Identify this....

Discussion in 'New Hobbyists' started by ray.randazzo, Feb 10, 2018.

  1. ray.randazzo

    ray.randazzo New Member

    Feather Duster? I hope
     

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  2. 2quills

    2quills Administrator Staff Member

    Aiptasia Anemone (pest).
     
  3. ray.randazzo

    ray.randazzo New Member

    Best way to remove?
     
  4. 2quills

    2quills Administrator Staff Member

    Can inject them with boiling water or there's a number of meds on the market that work as well. I'd try boiling water first. And maybe get yourself a peppermint shrimp they will be helpful in preventing an outbreak.
     
  5. jay0705

    jay0705 Administrator Staff Member

    Agree w above. Apatasia eating file fish would wrk aswell
     
  6. silverado61

    silverado61 Well-Known Member

    If you try the boiling water, which has worked for me in the past, try to get it to retract into its hole first before you blast it. You don't have to touch it with anything. Just a change in current, like waving something in front of it, would make it retract. Out in the open like that you could lose a piece or pieces and each piece would just grow into a new one. These buggers are resilient bastards.
     
  7. Jesterrace

    Jesterrace Active Member

    The boiling water method is a "be quick or be dead" sort of thing you have to get it just right. I don't recommend getting something that eats them unless you have an outbreak, otherwise it will likely seek out a food source that you may not like when it eats that aiptasia. I tried Aiptasia X on a single Aiptasia that hitchhiked on a zoanthid coral I had. I did get it when it was pretty small (about an inch and a half long and maybe 1/8 inch wide) and it killed it deader than dead. This was about 5 months ago and I haven't had any aiptasia since. I wouldn't recommend it for a large outbreak but if you catch one or a few of them before they really take hold then it would be effective.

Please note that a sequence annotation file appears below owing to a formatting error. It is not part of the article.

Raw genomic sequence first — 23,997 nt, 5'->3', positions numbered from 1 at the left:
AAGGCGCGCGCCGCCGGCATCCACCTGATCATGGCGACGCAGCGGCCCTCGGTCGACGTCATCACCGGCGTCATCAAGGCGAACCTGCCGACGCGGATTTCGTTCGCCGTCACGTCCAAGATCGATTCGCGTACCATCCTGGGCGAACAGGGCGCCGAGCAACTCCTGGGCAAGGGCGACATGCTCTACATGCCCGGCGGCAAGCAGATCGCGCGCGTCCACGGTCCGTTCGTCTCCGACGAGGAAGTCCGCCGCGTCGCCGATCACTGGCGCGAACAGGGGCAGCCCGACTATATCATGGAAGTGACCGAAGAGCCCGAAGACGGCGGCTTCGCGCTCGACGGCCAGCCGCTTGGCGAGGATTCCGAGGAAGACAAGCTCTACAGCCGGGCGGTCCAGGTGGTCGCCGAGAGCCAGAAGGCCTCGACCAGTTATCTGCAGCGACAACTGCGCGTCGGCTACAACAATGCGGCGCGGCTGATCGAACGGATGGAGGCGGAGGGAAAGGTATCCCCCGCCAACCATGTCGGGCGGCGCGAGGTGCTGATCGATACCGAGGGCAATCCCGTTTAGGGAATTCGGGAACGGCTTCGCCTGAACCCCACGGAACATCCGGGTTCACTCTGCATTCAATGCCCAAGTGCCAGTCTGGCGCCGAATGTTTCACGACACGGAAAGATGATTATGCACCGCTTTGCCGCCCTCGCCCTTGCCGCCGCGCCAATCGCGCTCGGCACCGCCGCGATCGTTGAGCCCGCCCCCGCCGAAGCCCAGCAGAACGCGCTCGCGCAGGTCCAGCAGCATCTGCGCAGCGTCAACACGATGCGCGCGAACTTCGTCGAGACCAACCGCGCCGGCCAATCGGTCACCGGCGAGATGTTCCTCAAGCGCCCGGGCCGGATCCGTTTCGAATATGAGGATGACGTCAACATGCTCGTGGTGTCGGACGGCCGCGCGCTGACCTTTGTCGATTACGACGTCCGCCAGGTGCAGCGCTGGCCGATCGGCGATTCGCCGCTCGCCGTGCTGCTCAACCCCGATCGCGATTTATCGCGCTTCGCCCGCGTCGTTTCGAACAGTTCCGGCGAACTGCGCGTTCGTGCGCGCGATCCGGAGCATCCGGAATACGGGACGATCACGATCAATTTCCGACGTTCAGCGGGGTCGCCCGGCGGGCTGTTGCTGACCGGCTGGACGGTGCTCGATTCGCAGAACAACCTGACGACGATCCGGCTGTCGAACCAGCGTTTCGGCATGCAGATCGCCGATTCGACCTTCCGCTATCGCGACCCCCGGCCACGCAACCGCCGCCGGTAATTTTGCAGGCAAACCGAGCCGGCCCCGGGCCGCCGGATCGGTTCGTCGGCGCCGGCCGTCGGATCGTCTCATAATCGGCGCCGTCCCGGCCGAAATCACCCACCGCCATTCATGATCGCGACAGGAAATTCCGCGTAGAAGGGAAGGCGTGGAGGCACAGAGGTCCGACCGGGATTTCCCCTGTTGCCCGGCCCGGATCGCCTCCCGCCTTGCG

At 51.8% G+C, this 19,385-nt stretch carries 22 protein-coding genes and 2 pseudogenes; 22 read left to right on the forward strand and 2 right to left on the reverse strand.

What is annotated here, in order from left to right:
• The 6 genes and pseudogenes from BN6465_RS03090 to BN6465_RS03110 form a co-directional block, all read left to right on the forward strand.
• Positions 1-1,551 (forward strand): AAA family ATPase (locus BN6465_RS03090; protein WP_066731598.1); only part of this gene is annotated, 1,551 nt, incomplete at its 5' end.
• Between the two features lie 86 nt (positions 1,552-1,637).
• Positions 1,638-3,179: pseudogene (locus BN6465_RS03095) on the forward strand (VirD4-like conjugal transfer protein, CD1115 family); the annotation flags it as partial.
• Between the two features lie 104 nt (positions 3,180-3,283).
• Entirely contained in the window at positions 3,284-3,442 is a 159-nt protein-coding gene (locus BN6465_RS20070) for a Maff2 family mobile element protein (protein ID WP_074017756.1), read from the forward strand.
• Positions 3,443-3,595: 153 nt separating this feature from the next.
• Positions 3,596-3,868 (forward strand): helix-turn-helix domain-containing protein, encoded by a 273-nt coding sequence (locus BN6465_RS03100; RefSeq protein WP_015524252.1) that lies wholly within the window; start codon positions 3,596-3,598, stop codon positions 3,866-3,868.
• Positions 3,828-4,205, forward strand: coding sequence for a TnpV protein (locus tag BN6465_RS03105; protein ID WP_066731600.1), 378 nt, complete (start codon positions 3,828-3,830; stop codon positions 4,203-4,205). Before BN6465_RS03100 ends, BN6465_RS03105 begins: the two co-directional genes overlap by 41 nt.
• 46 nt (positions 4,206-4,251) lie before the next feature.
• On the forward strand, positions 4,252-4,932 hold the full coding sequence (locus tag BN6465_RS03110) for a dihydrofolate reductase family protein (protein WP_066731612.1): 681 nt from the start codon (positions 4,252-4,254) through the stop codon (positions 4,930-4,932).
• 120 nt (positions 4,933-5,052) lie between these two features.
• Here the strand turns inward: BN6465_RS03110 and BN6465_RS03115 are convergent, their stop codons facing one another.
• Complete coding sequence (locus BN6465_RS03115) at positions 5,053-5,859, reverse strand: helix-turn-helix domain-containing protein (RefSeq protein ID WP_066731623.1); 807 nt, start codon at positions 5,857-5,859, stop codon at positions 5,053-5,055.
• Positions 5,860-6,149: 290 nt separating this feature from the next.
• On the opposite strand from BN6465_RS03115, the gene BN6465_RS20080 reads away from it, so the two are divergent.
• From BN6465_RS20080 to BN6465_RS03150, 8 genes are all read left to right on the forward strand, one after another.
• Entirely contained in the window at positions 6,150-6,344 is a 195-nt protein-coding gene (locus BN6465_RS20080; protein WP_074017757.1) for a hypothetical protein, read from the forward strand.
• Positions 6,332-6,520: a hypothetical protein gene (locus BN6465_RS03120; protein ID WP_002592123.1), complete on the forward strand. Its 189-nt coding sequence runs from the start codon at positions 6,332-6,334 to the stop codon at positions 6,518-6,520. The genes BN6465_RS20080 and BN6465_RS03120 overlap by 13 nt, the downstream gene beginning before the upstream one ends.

8. geridoc

    geridoc Well-Known Member

    I have found that a combination of attacks is most effective. Peppermint shrimp are very useful for the long-term control of aptasiaq, but they only consume small polyps. the larger aptasia need to be killed by direct injection with commercial products, boiling water or even kalkwasser. It takes patience, but they can be eradicated.
     
  9. jay0705

    jay0705 Administrator Staff Member

    This is not an option for your tank due to size, but i believe copper banded butterflies will eat them at this size. Correct fellas?
     
  10. silverado61

    silverado61 Well-Known Member

    I've heard that they do but I don't have any personal experience with them.
     
  11. geridoc

    geridoc Well-Known Member

    Several butterflies, including the copperband will eat aptasia. However, butterflies are not the easiest of fish to keep, especially the copperband. Many are injured during shipping, and never recover.
     
  12. Jesterrace

    Jesterrace Active Member

    That's why I recommended the Klein's. It is one of the hardiest butterflies and one of the smallest to boot.

    Here is one in action

     
  13. ray.randazzo

    ray.randazzo New Member

    Follow up...peppermint shrimp do the job well. Bought two of them and within 2 days they we're gone
     
    jay0705 likes this.

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